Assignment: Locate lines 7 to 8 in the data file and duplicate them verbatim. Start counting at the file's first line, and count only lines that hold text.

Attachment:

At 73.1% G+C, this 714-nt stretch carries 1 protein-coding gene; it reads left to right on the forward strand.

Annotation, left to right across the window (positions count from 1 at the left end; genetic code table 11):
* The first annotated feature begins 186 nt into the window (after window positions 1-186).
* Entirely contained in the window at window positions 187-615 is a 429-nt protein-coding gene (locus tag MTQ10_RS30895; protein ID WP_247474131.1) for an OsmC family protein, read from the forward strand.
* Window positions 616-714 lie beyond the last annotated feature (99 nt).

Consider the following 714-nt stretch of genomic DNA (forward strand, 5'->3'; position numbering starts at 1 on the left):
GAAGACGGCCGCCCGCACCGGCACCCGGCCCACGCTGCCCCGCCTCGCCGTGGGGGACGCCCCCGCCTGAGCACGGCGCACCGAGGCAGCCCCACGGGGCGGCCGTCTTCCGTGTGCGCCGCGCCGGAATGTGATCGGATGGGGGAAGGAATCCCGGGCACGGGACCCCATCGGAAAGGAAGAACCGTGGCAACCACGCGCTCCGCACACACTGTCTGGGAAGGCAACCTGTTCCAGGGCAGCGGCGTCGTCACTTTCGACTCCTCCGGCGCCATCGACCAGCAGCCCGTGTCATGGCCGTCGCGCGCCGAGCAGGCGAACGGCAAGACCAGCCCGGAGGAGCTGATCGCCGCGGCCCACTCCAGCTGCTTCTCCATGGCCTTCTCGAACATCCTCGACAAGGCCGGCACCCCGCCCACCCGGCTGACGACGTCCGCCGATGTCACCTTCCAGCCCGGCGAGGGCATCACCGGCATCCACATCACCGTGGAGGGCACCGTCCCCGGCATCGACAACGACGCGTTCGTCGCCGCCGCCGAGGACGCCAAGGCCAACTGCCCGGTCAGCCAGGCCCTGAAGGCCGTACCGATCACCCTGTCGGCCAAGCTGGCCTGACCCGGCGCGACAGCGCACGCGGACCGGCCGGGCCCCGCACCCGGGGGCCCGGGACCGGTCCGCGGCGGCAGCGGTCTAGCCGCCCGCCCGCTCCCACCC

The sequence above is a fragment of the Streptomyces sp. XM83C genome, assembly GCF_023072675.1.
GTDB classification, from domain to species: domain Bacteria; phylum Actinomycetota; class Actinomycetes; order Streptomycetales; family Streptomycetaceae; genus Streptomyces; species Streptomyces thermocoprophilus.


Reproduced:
GAAGACGGCCGCCCGCACCGGCACCCGGCCCACGCTGCCCCGCCTCGCCGTGGGGGACGCCCCCGCCTGAGCACGGCGCACCGAGGCAGCCCCACGGGGCGGCCGTCTTCCGTGTGCGCCGCGCCGGAATGTGATCGGATGGGGGAAGGAATCCCGGGCACGGGACCCCATCGGAAAGGAAGAACCGTGGCAACCACGCGCTCCGCACACACTGTCTGGGAAGGCAACCTGTTCCAGGGCAGCGGCGTCGTCACTTTCGACTCCTCCGGCGCCATCGACCAGCAGCCCGTGTCATGGCCGTCGCGCGCCGAGCAGGCGAACGGCAAGACCAGCCCGGAGGAGCTGATCGCCGCGGCCCACTCCAGCTGCTTCTCCATGGCCTTCTCGAACATCCTCGACAAGGCCGGCACCCCGCCCACCCGGCTGACGACGTCCGCCGATGTCACCTTCCAGCCCGGCGAGGGCATCACCGGCATCCACATCACCGTGGAGGGCACCGTCCCCGGCATCGACAACGACGCGTTCGTCGCCGCCGCCGAGGACGCCAAGGCCAACTGCCCGGTCAGCCAGGCCCTGAAGGCCGTACCGATCACCCTGTCGGCCAAGCTGGCCTGACCCGGCGCGACAGCGCACGCGGACCGGCCGGGCCCCGCACCCGGGGGCCCGGGACCGGTCCGCGGCGGCAGCGGTCTAGCCGCCCGCCCGCTCCCACCC

The sequence above is a fragment of the Streptomyces sp. XM83C genome, assembly GCF_023072675.1.